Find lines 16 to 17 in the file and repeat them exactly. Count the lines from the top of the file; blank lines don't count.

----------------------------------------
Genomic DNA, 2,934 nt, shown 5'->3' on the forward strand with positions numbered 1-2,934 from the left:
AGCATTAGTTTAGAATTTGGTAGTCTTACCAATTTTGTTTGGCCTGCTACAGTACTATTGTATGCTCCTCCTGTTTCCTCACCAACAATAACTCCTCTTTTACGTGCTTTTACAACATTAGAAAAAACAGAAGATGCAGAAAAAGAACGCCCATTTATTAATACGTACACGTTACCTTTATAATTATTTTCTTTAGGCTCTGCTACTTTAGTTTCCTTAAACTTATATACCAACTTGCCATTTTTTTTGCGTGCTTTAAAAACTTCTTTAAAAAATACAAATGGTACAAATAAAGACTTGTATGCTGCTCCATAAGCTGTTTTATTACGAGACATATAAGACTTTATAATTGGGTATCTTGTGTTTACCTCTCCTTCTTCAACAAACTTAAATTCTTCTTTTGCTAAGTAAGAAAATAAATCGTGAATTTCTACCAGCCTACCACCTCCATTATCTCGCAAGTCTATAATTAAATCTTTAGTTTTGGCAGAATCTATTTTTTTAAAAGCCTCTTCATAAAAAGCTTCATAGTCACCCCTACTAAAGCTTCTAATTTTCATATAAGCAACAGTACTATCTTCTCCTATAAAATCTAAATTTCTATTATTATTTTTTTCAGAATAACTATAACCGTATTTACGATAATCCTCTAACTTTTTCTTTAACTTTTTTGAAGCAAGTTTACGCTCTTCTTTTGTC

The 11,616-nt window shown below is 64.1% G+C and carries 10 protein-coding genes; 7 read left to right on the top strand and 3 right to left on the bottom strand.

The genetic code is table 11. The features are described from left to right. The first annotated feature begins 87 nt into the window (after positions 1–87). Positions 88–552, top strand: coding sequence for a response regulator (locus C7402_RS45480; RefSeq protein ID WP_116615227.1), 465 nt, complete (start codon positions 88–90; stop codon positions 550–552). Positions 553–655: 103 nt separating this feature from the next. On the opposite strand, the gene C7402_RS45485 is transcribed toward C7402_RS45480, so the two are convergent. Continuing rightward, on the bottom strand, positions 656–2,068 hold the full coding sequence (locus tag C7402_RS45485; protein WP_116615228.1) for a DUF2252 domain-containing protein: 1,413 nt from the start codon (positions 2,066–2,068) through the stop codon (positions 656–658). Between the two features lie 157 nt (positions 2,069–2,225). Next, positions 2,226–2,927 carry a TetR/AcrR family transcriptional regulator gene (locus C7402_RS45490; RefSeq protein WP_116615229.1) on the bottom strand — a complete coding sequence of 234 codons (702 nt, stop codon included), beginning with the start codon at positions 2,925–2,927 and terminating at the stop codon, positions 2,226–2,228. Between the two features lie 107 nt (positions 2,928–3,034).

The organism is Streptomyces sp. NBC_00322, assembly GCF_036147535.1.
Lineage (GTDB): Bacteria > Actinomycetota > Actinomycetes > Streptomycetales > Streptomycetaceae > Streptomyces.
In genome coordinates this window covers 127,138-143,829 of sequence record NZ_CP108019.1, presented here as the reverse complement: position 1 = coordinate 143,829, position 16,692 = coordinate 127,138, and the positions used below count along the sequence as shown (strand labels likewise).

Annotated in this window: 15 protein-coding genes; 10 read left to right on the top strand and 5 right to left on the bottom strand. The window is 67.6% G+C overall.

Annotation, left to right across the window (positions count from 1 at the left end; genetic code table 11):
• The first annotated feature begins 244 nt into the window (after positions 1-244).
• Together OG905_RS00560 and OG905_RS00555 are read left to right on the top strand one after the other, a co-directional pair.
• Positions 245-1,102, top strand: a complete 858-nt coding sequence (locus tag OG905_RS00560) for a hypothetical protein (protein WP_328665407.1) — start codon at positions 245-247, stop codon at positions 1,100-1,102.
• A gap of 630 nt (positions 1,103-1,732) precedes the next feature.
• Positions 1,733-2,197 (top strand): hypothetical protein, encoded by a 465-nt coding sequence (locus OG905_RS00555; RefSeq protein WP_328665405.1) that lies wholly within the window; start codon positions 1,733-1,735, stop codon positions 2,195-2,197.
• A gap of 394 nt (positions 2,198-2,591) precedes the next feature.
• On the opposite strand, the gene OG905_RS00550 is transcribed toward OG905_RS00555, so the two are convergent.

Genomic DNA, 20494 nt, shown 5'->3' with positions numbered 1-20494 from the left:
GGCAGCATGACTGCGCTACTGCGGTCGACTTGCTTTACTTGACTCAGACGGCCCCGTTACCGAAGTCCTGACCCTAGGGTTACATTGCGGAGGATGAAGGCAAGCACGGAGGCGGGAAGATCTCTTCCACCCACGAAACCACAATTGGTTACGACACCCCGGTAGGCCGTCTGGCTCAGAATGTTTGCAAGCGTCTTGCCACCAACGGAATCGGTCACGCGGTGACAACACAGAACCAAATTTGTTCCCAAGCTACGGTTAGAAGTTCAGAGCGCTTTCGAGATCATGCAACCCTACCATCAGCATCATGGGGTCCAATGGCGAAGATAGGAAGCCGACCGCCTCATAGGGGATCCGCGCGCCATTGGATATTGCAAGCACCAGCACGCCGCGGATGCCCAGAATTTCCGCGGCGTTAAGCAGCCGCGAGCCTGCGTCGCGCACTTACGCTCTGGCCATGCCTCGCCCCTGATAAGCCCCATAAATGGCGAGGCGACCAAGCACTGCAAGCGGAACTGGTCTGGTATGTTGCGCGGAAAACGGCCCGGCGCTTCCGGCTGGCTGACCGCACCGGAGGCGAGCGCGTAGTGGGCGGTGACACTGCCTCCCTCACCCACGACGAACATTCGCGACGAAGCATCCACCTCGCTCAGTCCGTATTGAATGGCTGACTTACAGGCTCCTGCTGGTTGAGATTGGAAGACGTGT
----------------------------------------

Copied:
• On the opposite strand, the gene OG905_RS00550 is transcribed toward OG905_RS00555, so the two are convergent.

Genomic DNA, 20494 nt, shown 5'->3' with positions numbered 1-20494 from the left: